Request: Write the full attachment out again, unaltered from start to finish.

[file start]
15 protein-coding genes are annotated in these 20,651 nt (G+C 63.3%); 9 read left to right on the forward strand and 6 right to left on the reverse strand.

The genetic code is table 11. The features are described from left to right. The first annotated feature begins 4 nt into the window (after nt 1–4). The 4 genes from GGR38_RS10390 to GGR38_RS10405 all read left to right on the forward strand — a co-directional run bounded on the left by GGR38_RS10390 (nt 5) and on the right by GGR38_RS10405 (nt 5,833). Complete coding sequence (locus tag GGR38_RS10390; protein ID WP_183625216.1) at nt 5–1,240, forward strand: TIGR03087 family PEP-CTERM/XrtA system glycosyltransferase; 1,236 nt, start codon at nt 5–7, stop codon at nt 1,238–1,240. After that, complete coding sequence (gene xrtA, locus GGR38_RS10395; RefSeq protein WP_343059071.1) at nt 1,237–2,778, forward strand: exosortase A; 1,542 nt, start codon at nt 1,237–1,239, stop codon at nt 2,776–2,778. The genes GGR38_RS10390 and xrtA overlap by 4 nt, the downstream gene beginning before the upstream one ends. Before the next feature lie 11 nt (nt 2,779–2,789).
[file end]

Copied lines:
15 protein-coding genes are annotated in these 20,651 nt (G+C 63.3%); 9 read left to right on the forward strand and 6 right to left on the reverse strand.

The genetic code is table 11. The features are described from left to right. The first annotated feature begins 4 nt into the window (after nt 1–4). The 4 genes from GGR38_RS10390 to GGR38_RS10405 all read left to right on the forward strand — a co-directional run bounded on the left by GGR38_RS10390 (nt 5) and on the right by GGR38_RS10405 (nt 5,833). Complete coding sequence (locus tag GGR38_RS10390; protein ID WP_183625216.1) at nt 5–1,240, forward strand: TIGR03087 family PEP-CTERM/XrtA system glycosyltransferase; 1,236 nt, start codon at nt 5–7, stop codon at nt 1,238–1,240. After that, complete coding sequence (gene xrtA, locus GGR38_RS10395; RefSeq protein WP_343059071.1) at nt 1,237–2,778, forward strand: exosortase A; 1,542 nt, start codon at nt 1,237–1,239, stop codon at nt 2,776–2,778. The genes GGR38_RS10390 and xrtA overlap by 4 nt, the downstream gene beginning before the upstream one ends. Before the next feature lie 11 nt (nt 2,779–2,789).